With the prospects for early or easy legislative action on climate and environmental problems heavily dampened by enduring anti-environmental control of the North Carolina General Assembly and at best narrow control of the U.S. Senate, we look to the new Joe Biden Administration for positive executive action. What might they do?
As both the Obama and Trump administrations proved, much can be accomplished by executive order — and if the rules are followed, by administrative agency action. President Biden will want to move fast to take advantage of his full range of options.
To start, Biden campaigned on treating climate change as the “existential threat” that it is. Here’s one list of the key actions he can take quickly:
- Rejoin the Paris Climate Agreement. Biden is committed to this action. If nothing else, this will serve as a powerful symbol of the new administration’s commitment to international cooperation in combating the global crisis, stiffen the resolve of key nations to act, and provide leverage to push more reluctant leaders to come along.
- Convene an international meeting of representatives from major industrial nations. Biden has signaled that he will call for such an assembly to press for more cuts to greenhouse gas emissions.
- Reverse energy rollbacks. We expect Biden to reverse a number of Trump executive orders on energy, including drilling on public lands and offshore.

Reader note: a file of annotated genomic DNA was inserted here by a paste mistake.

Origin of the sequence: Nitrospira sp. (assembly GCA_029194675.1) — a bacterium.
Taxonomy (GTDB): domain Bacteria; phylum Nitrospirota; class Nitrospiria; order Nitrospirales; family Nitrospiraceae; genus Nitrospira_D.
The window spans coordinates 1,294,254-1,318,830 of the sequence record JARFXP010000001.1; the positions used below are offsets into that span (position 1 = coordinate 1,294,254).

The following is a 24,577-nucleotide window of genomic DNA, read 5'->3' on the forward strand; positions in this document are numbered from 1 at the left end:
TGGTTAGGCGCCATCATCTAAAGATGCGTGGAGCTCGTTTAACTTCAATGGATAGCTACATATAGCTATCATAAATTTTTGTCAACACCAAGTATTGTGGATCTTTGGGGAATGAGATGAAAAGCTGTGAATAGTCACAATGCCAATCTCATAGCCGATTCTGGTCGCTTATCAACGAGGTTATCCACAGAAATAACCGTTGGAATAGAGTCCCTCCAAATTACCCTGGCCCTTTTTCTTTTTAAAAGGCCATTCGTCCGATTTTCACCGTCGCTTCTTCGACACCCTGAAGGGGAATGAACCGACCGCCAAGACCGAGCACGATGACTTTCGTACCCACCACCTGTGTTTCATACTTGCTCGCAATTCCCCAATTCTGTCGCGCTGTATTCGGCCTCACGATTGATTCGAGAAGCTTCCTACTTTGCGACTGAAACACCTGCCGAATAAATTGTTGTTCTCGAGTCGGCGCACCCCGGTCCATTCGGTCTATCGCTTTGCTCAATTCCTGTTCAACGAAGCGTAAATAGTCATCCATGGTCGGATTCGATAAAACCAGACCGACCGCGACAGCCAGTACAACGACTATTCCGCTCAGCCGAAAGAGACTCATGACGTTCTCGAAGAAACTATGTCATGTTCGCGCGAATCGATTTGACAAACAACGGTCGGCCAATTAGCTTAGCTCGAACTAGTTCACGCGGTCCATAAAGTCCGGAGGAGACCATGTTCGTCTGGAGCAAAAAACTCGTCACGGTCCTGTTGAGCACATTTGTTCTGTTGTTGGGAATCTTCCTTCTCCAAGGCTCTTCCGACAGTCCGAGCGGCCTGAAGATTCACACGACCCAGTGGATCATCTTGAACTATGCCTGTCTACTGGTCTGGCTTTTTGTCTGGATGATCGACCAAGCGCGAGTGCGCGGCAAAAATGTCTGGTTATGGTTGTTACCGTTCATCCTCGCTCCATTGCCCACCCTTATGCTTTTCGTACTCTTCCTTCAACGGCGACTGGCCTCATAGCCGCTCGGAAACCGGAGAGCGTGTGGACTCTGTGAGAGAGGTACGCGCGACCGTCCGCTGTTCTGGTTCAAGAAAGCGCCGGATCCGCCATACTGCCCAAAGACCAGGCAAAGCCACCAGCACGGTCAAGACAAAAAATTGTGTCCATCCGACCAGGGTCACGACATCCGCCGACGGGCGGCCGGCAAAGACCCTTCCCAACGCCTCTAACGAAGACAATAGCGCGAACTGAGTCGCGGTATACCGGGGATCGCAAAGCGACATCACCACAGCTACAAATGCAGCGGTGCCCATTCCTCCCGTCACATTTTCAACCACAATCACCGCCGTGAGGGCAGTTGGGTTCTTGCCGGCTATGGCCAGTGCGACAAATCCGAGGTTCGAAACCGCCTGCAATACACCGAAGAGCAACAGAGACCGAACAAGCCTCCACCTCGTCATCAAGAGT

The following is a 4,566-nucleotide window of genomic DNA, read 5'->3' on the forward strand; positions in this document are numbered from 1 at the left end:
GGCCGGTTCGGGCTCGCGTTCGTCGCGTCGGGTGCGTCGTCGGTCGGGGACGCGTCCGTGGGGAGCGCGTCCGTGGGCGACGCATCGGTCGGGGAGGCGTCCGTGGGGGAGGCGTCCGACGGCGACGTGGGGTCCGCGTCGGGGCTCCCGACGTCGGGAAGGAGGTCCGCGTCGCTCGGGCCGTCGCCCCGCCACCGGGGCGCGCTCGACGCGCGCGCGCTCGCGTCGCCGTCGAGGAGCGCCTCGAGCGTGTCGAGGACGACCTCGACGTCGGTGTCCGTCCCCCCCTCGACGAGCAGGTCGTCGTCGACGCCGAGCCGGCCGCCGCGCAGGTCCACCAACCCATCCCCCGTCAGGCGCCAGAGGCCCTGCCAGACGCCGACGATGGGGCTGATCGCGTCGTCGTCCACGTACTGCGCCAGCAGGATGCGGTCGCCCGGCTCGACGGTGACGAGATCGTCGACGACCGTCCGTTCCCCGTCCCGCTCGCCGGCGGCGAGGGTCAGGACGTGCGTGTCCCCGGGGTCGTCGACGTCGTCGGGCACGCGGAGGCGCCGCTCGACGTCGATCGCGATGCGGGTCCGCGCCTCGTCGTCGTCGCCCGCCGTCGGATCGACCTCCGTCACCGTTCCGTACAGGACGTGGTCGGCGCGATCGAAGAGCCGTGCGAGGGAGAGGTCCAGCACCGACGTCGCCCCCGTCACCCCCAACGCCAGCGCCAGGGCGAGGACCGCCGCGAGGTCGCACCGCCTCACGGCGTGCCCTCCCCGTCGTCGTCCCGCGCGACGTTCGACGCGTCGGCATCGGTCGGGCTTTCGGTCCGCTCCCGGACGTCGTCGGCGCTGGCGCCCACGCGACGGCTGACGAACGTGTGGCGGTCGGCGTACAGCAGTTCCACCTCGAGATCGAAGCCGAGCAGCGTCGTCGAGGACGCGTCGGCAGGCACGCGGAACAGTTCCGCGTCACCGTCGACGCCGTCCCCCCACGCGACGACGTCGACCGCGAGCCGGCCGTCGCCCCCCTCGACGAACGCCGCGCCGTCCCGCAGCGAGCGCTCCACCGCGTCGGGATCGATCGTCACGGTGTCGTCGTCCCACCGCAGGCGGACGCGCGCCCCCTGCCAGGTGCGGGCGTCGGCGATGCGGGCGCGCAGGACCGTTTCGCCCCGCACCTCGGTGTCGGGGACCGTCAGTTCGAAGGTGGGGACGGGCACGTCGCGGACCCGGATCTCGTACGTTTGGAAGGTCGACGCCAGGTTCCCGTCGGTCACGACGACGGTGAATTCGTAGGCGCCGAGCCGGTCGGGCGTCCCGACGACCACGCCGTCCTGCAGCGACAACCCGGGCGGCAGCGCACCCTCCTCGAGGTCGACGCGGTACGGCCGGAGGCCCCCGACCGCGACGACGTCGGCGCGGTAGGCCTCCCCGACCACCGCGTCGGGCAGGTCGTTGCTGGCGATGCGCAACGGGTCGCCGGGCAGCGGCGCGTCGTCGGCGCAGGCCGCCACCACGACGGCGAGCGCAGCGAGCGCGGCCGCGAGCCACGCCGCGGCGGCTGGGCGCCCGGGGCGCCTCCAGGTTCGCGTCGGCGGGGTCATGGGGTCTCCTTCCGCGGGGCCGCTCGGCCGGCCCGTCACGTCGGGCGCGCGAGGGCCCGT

- Include clean energy funding in coronavirus relief and economic stimulus legislation. Even without the Senate, having a firm and reliable negotiating partner in the White House will wield great influence in these negotiations. Congressional leaders will be relieved to deal with someone whose positions don’t shift hour to hour, depending on what television talking heads say that day.
- Sign new executive orders cutting emissions. Agencies will be instructed to get moving to restore auto efficiency standards, limit methane releases from energy production, and ramp up energy efficiency in buildings and elsewhere.
Some of those items are already explicitly included in the Biden-Harris commitments laid out during their campaign. Other items are specifically cited on the new presidential transition website, which cites priority actions in four specific areas, one of which is climate change. The sub-areas of action include boosting the domestic electric auto industry and supporting infrastructure, expanding public transit (including light rail, bus transit, and bike and pedestrian options), and addressing environmental justice issues.